Rep. Adam Smith, D-Wash., was among Democratic lawmakers to join in condemning Esper’s comments. Smith, the chairman of the House Armed Services Committee, said Tuesday that he would call the defense secretary and Milley to testify before the committee next week over his “concerns about using military forces to respond to protesters.”
Esper’s Wednesday message came as some 30,000 National Guard troops have been activated across the nation by at least 31 governors in recent days to support law enforcement efforts after the protests have spread since the May 25 killing of George Floyd by a Minneapolis police officer. Floyd, who is black, was handcuffed when the officer, who was white and has since been charged with third-degree murder, kneeled on his neck for more than 8 minutes, killing him.
Esper was critical of Floyd’s killing on Wednesday, his first public comments on the matter.
“Racism is real in America. And we must all do our very best to recognize, to confront it and to eradicate it,” he said. “While we still have much to do on this front, leaders across DOD and the [military] services take this issue very seriously and we are determined to make a difference.”
In Washington, where weekend protests spawned by Floyd’s killing grew violent, the 1,300 members of the D.C. National Guard and another roughly 2,000 Guard troops from other states have been sent to the city in an effort to support local and federal policing efforts.
Photos Tuesday showed Guard members interspersed with law enforcement around the city and deployed in front of the Lincoln Memorial, which was defaced over the weekend as was the nearby World War II Memorial.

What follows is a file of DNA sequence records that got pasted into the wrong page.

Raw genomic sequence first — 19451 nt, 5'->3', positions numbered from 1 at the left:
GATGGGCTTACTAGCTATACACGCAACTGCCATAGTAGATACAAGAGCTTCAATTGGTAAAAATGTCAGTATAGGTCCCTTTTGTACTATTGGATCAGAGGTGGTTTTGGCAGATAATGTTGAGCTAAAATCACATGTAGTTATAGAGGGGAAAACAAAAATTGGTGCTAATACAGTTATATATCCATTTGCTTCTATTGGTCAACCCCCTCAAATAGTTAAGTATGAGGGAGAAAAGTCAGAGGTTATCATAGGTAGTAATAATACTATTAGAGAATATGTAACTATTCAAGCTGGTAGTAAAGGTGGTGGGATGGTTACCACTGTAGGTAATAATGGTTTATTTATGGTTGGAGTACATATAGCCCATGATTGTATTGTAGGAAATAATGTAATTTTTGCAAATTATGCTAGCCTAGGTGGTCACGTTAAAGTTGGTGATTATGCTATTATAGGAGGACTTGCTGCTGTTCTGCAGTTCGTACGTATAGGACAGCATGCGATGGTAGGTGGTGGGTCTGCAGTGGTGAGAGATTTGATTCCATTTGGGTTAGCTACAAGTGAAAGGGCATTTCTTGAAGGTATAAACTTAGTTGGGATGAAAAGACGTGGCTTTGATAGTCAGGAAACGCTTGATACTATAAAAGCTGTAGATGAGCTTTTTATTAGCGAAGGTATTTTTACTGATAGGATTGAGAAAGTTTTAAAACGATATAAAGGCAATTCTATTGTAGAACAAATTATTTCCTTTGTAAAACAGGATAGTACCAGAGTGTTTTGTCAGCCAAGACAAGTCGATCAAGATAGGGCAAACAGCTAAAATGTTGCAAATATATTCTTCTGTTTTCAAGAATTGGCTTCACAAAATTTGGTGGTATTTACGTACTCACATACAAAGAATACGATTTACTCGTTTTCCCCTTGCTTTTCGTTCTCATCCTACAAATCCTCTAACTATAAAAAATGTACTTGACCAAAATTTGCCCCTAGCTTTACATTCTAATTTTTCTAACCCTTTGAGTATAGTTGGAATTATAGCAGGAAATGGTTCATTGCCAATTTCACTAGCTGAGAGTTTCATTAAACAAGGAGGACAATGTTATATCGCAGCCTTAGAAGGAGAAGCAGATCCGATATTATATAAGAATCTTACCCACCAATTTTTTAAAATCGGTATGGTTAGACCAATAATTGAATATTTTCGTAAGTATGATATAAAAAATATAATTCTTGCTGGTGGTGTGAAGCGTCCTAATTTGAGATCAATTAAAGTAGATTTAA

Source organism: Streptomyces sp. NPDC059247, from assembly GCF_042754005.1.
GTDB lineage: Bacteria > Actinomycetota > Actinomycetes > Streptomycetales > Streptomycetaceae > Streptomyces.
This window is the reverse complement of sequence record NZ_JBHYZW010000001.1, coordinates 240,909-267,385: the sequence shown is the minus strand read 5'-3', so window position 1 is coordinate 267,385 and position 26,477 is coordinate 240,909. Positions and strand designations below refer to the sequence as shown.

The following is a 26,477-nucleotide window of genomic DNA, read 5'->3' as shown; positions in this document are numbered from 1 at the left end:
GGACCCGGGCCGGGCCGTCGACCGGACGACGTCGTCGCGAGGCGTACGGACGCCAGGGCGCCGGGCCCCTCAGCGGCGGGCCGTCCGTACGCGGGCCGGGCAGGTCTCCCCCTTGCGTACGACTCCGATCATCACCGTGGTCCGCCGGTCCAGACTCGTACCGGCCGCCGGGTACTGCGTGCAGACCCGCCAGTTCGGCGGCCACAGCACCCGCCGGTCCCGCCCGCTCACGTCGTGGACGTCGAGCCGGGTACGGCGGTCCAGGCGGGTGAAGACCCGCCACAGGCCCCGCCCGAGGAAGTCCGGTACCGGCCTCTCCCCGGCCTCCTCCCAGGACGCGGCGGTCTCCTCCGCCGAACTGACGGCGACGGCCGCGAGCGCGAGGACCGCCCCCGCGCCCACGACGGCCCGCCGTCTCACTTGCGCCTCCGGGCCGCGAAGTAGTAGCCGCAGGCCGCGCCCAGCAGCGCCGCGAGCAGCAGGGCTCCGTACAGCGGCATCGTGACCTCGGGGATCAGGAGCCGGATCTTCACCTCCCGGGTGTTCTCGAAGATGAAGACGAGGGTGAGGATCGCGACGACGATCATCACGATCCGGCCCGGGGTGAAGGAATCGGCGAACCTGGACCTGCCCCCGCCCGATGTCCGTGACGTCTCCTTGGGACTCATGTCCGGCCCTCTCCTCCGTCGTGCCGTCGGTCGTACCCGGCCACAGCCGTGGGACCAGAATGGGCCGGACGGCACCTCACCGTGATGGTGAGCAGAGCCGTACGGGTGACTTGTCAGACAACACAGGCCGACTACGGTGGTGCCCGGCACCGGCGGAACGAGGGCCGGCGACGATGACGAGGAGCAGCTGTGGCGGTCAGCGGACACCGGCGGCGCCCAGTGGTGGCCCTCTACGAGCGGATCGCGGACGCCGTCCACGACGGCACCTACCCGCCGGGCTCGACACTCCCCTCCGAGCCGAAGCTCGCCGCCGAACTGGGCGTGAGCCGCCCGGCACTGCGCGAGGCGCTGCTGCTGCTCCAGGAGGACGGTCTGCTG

National Guard troops, when activated by their home governors, can legally provide some law enforcement capabilities. Esper, who once served in the D.C. National Guard, said those service members deployed across the nation are meant only to augment police forces. In Washington, most Guard troops are not armed with anything more than riot gear, which typically includes helmets, shields and batons. Some Guard troops, however, in the area are armed with firearms, officials said Tuesday.
Esper said the Guard is “best suited” for those duties alongside police forces as opposed to active-duty service members.
The Pentagon, however, this week sent 1,600 active-duty troops from Fort Bragg, N.C., and Fort Drum, N.Y., to military installations on the outskirts of the city. Those troops — infantrymen from Bragg’s 82nd Airborne Division’s Immediate Response Force and military police from Bragg’s 16 MP Brigade and Drum’s 91st MP Battalion — are on “heightened alert status” on undisclosed bases, but they have not entered Washington, said Jonathan Hoffman, the Pentagon’s chief spokesman.
Other Pentagon officials on Tuesday said the Defense Department preferred not to deploy those troops onto Washington’s streets.
The National Guard forces in Washington have faced criticism for some of the tactics they have used in recent days.
Esper said Wednesday that he had directed the Army to investigate the use of a National Guard helicopter in a potentially dangerous fashion Monday evening in the city.
That evening, images and video on social media captured the helicopter hovering low over demonstrators in a maneuver typically used on faraway battlefields as a show of force meant to intimidate enemy fighters. Video shows the UH-72 Lakota helicopter with medical markings flying close to the ground over demonstrators as its rotors blow around debris.
Esper said Army Secretary Ryan McCarthy would lead the investigation and declined additional comment on the incident until it is completed.
The D.C. National Guard said Wednesday that the helicopters that conducted such maneuvers were under its control. And its top officer directed his own probe of the incident.
“I hold all members of the District of Columbia National Guard to the highest of standards,” Army Maj. Gen. William Walker, the D.C. Guard’s chief, said in a statement.